Q: What is your company’s background?
A: We produce fruit spirits. Many people are unfamiliar with the term, but they know schnapps and slivovitz: These products use fermented fruit fortified with 40-50% alcohol. We have a variety of products that are trying to cater to Chinese tastes, with an alcohol volume ranging between 38% and 56%. At present, I have three Hungarian distillery masters using German distilling technology, and the best fruit we can find in China.
Q: What is the market opportunity?
A: It’s very interesting. The product does not exist in China. Schnapps is impossible to purchase here, even in the expat supermarkets. It is unavailable. But there is a large expat population here, and Chinese consumers are looking for quality, natural products. There is going be to a lot of education required to get Chinese customers on the bandwagon. We are going after wealthier Chinese customers. In taste tests many Chinese women said they liked our product because they can drink it without the burning sensation of baijiu, but it has the same alcohol content.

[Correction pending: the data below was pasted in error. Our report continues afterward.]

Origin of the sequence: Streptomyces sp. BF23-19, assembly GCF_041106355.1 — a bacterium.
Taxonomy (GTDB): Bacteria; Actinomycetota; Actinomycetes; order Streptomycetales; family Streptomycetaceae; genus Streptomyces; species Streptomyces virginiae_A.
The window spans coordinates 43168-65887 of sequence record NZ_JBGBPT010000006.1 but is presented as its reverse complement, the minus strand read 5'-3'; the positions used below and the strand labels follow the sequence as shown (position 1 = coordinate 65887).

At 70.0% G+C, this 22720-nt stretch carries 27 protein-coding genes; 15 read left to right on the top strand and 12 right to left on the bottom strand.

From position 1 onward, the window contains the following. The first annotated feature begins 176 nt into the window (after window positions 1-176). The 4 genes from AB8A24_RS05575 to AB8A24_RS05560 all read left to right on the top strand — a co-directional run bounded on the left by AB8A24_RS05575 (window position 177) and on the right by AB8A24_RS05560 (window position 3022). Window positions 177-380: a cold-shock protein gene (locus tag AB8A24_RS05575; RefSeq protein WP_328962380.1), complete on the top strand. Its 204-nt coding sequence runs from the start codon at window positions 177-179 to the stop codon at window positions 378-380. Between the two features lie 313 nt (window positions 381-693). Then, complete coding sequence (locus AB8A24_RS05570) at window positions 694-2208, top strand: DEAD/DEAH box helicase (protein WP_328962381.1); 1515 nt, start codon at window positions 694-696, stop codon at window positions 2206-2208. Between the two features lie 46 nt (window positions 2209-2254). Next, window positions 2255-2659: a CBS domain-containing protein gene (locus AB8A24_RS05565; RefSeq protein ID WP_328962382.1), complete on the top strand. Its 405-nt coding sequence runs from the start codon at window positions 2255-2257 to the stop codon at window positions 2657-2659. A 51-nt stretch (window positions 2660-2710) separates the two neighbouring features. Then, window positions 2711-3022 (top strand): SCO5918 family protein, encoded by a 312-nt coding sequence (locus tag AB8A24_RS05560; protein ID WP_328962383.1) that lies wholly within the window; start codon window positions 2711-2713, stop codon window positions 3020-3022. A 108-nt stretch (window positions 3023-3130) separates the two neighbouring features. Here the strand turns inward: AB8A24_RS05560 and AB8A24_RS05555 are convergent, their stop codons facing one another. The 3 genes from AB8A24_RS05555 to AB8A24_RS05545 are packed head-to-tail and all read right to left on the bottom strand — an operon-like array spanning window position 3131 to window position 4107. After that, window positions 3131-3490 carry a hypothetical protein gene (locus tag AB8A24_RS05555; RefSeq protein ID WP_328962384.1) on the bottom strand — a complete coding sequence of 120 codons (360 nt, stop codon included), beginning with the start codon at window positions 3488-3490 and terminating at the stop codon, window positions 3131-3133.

Q: How did the Expo play into your plan to start selling into the Chinese market?
A: We wanted to start a bit earlier to fully utilize the Expo in Shanghai. The city is nice because it is the shopping window into China, and the Expo is a window to the whole world. Basically, we are setting up a system to market our product directly to other national pavilions, especially those that are familiar with our products, or at least familiar with the concept what a fruit spirit is. Our designs, in particular our lady-shaped bottles, get a lot of attention. I hope it will become the official drink of the Expo.